her daughter, against whom, however, she is milder than usual, probably from the effect of the dream; she defends her murder of Agamemnon, Electra condemns her for it, but yet no violent altercation takes place. Clytemnestra then proffers a prayer at the altar before the house to Apollo for health and long life, and in secret for the death of her son. The guardian of Orestes arrives, and, as the messenger of a Phocean friend, announces the death of Orestes, and minutely enumerates all the circumstances which attended his being killed in a chariot-race at the Pythian games. Clytemnestra can scarcely conceal her triumphant joy, although she is at first visited by the feelings of a mother, and she invites the messenger to partake of their hospitality. Electra, in affecting speeches and hymns, gives herself up to her grief, and the chorus in vain endeavours to console her. Chrysothemis returns from the grave, full of joy in the assurance that Orestes is in the vicinity: she has found his lock of hair, his libation, and garland. The despair of Electra is now renewed; she recounts to her sister the gloomy relation of the supposed messenger, and exhorts her, as all their hopes are at an end, to join in the daring deed of destroying Ægisthus, a determination which Chrysothemis, who does not possess resolution enough, rejects as foolish; and after a violent altercation she enters the house. The chorus now bewails Electra, who is thus left altogether destitute. Orestes returns with Pylades and several servants bearing an urn with the pretended ashes of the deceased. Electra supplicates him for the urn, and laments over it in the most affecting language, which agitates Orestes to such a degree that he can no longer conceal himself: after some preparation he discloses himself to her, and confirms his account by the production of the seal-ring of their father. She gives expression to her boundless joy in speeches and odes, till the guardian comes out, and reprimands both of them for their want of consideration. Electra, with some difficulty, recognises in him the faithful servant. to whom she had entrusted the care of Orestes, and expresses her gratitude to him. At the suggestion of the guardian, Orestes and Pylades accompany him with all speed into the house, that they may surprise Clytemnestra while still alone. Electra offers up a prayer for them to Apollo; the choral ode announces the moment of retaliation. We hear in the house the cries of the affrighted Clytemnestra, her short prayer, her wailings, when she feels herself wounded. Electra from without stimulates Orestes to complete the deed, and he comes out with bloody hands; as the chorus however sees Ægisthus advancing, he re-enters the house in haste for the purpose of surprising him. Ægisthus inquires into the death of Orestes, and is led to believe, from the ambiguous language of Electra, that his corpse is in the palace. He commands all the gates to be thrown open immediately, for the purpose of convincing those inhabitants who yielded obedience with reluctance to his sovereignty, that they had no longer any hopes in Orestes. The middle entrance opens, and exhibits in the interior of the palace a body lying on the bed covered over: Orestes stands beside the body, and invites Egisthus to uncover it; and he now beholds the bloody corpse of Clytemnestra, and concludes himself lost beyond remedy. He requests to be allowed to speak, but this is opposed by Electra. Orestes constrains him to enter the house, that he may kill him on the very spot where his own father was murdered.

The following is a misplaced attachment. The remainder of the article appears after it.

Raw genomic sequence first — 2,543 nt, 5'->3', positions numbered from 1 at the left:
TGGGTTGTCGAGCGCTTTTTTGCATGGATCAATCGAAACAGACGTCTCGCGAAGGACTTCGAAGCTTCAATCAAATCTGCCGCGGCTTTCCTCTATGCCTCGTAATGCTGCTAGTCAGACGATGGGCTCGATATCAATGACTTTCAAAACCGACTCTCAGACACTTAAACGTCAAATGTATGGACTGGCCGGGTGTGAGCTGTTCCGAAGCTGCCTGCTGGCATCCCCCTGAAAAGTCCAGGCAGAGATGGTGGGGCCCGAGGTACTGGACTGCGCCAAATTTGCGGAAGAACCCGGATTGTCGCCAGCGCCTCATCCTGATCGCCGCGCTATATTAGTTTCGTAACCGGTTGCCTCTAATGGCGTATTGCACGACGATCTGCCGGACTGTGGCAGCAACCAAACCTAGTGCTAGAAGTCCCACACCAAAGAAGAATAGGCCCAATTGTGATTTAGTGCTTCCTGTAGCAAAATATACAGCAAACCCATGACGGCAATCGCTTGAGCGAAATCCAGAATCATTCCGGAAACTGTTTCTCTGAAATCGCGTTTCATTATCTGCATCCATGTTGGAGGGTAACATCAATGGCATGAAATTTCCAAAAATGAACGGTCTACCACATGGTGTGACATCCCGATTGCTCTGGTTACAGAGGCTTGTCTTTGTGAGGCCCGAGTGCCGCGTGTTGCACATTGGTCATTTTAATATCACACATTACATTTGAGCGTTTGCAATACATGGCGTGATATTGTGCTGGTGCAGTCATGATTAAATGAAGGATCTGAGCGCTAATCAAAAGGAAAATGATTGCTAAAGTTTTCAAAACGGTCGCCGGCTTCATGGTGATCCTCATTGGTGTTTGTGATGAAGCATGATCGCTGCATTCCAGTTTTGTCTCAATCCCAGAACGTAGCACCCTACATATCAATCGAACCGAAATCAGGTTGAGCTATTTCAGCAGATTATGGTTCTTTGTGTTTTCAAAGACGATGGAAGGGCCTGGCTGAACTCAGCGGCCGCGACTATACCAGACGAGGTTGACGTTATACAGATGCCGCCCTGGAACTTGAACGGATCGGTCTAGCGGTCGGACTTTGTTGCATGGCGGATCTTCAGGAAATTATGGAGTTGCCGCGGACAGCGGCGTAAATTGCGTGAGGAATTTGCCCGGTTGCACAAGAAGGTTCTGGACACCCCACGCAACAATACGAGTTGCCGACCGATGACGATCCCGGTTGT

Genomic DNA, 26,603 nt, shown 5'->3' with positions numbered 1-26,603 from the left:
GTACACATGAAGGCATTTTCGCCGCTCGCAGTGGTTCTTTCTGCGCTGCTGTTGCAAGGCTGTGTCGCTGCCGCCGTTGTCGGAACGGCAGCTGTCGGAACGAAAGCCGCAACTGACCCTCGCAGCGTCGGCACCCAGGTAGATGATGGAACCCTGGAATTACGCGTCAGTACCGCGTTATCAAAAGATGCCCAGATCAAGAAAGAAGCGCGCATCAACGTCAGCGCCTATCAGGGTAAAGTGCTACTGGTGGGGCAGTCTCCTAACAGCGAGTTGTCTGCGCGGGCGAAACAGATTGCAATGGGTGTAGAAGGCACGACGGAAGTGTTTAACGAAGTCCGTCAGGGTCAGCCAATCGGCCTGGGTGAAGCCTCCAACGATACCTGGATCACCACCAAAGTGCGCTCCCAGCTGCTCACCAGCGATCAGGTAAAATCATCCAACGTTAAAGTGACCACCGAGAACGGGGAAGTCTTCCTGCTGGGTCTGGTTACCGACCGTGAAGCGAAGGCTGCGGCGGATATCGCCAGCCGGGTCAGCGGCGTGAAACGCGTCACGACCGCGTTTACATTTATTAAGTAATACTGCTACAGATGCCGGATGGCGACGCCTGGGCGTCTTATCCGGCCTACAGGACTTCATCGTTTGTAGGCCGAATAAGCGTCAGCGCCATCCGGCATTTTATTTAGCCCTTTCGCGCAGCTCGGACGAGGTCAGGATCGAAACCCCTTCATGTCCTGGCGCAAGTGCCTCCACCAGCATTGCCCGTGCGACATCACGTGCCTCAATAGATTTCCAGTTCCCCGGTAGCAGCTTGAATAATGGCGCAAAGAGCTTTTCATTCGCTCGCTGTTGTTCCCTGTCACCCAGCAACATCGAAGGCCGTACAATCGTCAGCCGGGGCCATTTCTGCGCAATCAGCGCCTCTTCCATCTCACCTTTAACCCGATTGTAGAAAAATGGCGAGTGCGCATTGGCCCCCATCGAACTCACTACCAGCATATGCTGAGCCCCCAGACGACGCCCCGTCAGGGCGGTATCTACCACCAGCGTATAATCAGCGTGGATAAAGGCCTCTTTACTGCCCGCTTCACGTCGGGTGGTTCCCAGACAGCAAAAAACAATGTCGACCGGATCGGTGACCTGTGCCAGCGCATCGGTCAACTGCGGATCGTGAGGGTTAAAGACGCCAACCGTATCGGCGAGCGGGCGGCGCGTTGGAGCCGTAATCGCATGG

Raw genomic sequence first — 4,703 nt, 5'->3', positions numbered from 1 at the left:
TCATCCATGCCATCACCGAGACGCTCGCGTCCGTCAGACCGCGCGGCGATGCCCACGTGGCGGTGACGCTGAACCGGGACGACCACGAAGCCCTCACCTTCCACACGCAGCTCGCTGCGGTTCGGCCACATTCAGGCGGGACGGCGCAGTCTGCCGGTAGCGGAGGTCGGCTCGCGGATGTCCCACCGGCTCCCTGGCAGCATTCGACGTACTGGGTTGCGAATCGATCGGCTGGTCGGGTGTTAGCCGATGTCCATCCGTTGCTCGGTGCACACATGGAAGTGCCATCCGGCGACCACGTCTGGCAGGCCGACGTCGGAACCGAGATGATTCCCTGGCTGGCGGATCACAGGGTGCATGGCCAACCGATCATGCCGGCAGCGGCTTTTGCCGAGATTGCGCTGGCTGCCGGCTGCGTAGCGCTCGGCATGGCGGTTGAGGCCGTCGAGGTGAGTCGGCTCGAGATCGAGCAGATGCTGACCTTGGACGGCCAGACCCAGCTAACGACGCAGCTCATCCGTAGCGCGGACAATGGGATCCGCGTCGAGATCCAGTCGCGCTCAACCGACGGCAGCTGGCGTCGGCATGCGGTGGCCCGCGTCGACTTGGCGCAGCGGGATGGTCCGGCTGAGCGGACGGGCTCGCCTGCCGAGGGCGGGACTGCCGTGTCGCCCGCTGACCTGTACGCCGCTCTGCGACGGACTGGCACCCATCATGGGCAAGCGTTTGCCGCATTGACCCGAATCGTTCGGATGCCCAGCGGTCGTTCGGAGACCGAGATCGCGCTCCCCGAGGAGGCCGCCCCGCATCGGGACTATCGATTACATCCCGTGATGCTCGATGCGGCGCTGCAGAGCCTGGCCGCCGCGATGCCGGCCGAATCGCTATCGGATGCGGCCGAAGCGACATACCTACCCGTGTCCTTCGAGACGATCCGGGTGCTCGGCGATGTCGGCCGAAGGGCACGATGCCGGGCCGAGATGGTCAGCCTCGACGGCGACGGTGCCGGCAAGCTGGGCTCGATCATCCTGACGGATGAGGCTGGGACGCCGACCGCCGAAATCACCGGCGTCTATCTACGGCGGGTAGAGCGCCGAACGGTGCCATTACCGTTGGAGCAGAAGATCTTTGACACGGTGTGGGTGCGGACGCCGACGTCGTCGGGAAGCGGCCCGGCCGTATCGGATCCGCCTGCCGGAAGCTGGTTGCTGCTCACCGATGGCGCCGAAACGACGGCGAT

In this tragedy, the position of Electra resembles that of Hamlet:
she has nearly the same sorrows as his to undergo, and the same wrongs to vindicate. A loved father has been murdered, and his wife is married to the murderer. Yet how different is the character of Electra from that of Hamlet. Endowed with a mind of unbounding determination and courage, the classic heroine is majestic and terrible in her grief. She has resolved to revenge her father's death, and she never for an instant swerves from her purpose: all the gentler nature of woman-all filial feeling for her mother is cast aside; vengeance and vengeance alone, holds possession of her every faculty. The soliloquy in the first act displays her full intent.
O sacred light! and, O, thou ambient air!
I pour'd before you; what at eve retired
I felt of anguish, my sad couch alone
Never, O! never like the nightingale,
Whose plaintive song bewails her ravish'd brood ;
Here will I still lament my father's wrongs,
And teach the echo to repeat my moan.
O ye infernal Deities! and thou,
The chorus laud her for her firmness of purpose.
Bid the sad Atridæ mourn,
Their house by cruel faction torn ;
Fearless of death, and every human ill,
Was ever child so good, or piety so great?
In beautiful contrast to this dark picture of Pagan vengeance come the Christian anguish and Christian vacillation of Shakespeare's hero. Hamlet's sorrow is caused by a crime even greater than the murder of Agamemnon. It is his own uncle who has slain the king, and formed an incestuous marriage with the queen. True, Gertrude, unlike Clytemnestra, is innocent of the actual death of her husband; yet the guilt, in the union she has made, is very great. But Hamlet obeys the warning
he has received from the
Howsoever thou pursu'st this act,
Taint not thy mind, nor let thy soul contrive
To goad and sting her.
In the moments of his greatest excitement, Hamlet confines his conduct towards his mother to exhortation
Confess yourself to heaven;
Repent what's past;-avoid what is to come.
Soft-now to my mother.
O! heart, lose not thy nature; let not ever
Let me be cruel-not unnatural:
I will speak daggers to her, but use none.
In either play, Electra and Hamlet are alike infuriate against the principal offender; yet the softness of humanity will ever and anon creep over Hamlet's sterner mission. In him, the executioner sinks before the philosopher and scholar, until, as he says himself, "the native hue of resolution is sicklied o'er with the pale cast of thought." Electra allows naught to stand between her and the consummation of her object: from the first act to the last, her eye, like that of the constrictor, is fixed in deadly glare upon her victims; as the boa, she watches for the moment to leap upon them, and when it occurs, her rage bursts forth in uncontrolable exultation. When the sword of her brother Orestes is at the throat of Ægysthus, and the dying miscreant implores, in his agony, one word of the prince, how terrible is her exclamation :—
No, not a word. What can a moment's space
We can be free and happy.
Such, indeed, is the whole tenor of this master-piece of antiquity; terror, and terror alone, predominates throughout-one rises from its perusal struck with the vigour and violence of its action.
Yet an un